Increasing world population numbers, reduction in arable land, increasingly variable and unsuitable climactic conditions and scarcity of fresh water means that farming of the future will be much different from that which we were used to up till now. In some situations around the planet, the only solution to overcome these problems is to develop GM foods that are better adapted to these new, adverse conditions and they have a higher yield than traditional foods raised by conventional means. I have no problem consuming GM food, my stomach digestive juices will treat it the same way they do conventional food and my body will derive the same nourishment from it. However, I respect the objections that some people may have to the growing of GM food and its consumption. Their reasons for their objections have to be valid, nevertheless, and not some garbled rant about GM foods being bad because they are “unnatural”. We do not live in a “natural” environment and we have ceased to do so for several millennia.

Thursday, 29 November 2007


“Cough: A convulsion of the lungs, vellicated by some sharp serosity.” – Samuel Johnson

I am going to be very busy over the next few months. The reason is that as well as my regular job I am going to be working above and beyond the call of duty on another project that I have just consented to. Some of you may know that in 2005/6 I was involved in a massive project, that being the editing of the first ever, comprehensive Australian Medical Dictionary. It is the “Mosby’s Dictionary of Medicine, Nursing and Health Professions”, a monumental work of over 2100 pages with many tens of thousands of entries. It was a gruelling task, but at the same time extremely satisfying and amazingly interesting. The hard work paid off and currently this dictionary is the most popular in Australasia.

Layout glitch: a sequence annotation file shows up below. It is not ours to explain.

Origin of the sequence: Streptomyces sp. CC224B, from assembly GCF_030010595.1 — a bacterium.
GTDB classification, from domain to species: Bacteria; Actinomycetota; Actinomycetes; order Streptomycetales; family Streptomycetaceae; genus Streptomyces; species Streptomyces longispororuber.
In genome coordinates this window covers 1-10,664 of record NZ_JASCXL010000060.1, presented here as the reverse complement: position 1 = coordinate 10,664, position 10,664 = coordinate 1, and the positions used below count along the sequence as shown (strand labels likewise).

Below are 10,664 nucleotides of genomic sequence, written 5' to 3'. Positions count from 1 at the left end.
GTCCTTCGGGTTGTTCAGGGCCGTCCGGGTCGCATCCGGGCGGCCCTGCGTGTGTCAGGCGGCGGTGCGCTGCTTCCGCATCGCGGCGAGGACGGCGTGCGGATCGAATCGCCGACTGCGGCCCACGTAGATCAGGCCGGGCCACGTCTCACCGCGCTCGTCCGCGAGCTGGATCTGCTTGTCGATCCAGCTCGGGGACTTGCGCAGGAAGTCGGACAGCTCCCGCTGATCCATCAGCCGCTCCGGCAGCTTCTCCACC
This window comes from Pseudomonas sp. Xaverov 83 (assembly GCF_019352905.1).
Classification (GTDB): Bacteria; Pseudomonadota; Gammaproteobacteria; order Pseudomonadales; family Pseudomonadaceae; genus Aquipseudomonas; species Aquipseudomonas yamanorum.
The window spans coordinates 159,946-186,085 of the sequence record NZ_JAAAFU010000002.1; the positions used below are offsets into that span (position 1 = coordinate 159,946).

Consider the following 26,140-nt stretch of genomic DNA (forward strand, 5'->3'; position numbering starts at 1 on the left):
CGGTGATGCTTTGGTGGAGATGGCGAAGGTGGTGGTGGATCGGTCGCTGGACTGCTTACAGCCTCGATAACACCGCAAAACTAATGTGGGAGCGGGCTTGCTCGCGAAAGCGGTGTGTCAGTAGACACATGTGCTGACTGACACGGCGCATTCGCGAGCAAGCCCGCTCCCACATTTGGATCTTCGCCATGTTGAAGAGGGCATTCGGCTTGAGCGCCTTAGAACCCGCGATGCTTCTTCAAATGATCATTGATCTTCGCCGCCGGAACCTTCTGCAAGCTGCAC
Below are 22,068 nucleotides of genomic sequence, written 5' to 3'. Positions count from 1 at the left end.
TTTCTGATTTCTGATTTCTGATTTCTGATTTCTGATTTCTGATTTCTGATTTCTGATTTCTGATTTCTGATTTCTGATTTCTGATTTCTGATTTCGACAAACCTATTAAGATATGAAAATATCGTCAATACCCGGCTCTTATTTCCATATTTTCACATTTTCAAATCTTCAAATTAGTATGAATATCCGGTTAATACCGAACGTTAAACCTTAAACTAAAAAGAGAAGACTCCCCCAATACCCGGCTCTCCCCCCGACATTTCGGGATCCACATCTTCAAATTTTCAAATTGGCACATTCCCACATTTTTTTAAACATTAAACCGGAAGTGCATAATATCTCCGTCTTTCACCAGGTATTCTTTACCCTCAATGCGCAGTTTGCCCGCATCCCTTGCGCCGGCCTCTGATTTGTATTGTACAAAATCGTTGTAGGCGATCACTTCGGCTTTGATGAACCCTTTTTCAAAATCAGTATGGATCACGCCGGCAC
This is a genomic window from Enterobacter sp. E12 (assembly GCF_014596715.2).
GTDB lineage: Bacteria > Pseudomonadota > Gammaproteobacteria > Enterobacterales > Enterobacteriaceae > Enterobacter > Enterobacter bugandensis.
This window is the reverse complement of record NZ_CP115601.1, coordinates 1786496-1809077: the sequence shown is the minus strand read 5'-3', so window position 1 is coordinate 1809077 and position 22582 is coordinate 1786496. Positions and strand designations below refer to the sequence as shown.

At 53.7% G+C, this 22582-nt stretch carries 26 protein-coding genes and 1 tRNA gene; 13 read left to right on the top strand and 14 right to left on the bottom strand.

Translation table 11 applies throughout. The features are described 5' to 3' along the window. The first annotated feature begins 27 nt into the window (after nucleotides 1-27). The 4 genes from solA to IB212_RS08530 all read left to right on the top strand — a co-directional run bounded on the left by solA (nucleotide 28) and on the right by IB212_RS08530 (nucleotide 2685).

I have just consented to be one of the three editors-in-chief for the second edition of the dictionary that will be published in 2008. That is the way that scientific publications go. With the break-neck speed of innovative developments, evolving new knowledge and practice in medicine and all of the health professions, it is imperative to keep up and constantly correct, amend, update and improve. So for the next few months I shall be doing that as well as working my day job and I’ll definitely try to keep up blogging away as well.

Writing a dictionary is much more difficult than writing a book, even if it is a scientific book that one is considering. For this dictionary, we have 50 specialist consultants, 20 appendix consultants, and 21 reviewers, and they are all under the editorial control of the three editors-in-chief, myself and two other wonderful (if slightly crazy people, as we lexicographers must be to agree to do this type of work!). I am in charge of 20 consultants (in as many general topic areas), and as well as that, I look after the entries in four specialist areas. This implies that I shall define over a couple of thousand terms in the dictionary myself, and have the final say over the definition of several thousand of other terms. This is quite a powerful position to find oneself in, but at the same time it is a position of great responsibility.

So on this Thesaurus Thursday, what better word to give you, than:

lexicographer |ˌleksəˈkägrəfər| noun
A person who compiles dictionaries.
ORIGIN early 17th cent.: modern Latin, from Greek lexikon (biblion) ‘(book) of words,’ from lexis ‘word,’ from legein ‘speak’ and Greek graphé ‘writing.’

Or if you prefer Samuel Johnson’s (1709-1784) definition from his dictionary (1755) of the English Language:

Lexicographer: A writer of dictionaries; a harmless drudge that busies himself in tracing the original, and detailing the signification of words.

Wish me luck!

Tuesday, 27 November 2007


“There is but one truly serious philosophical problem and that is suicide.” – Albert Camus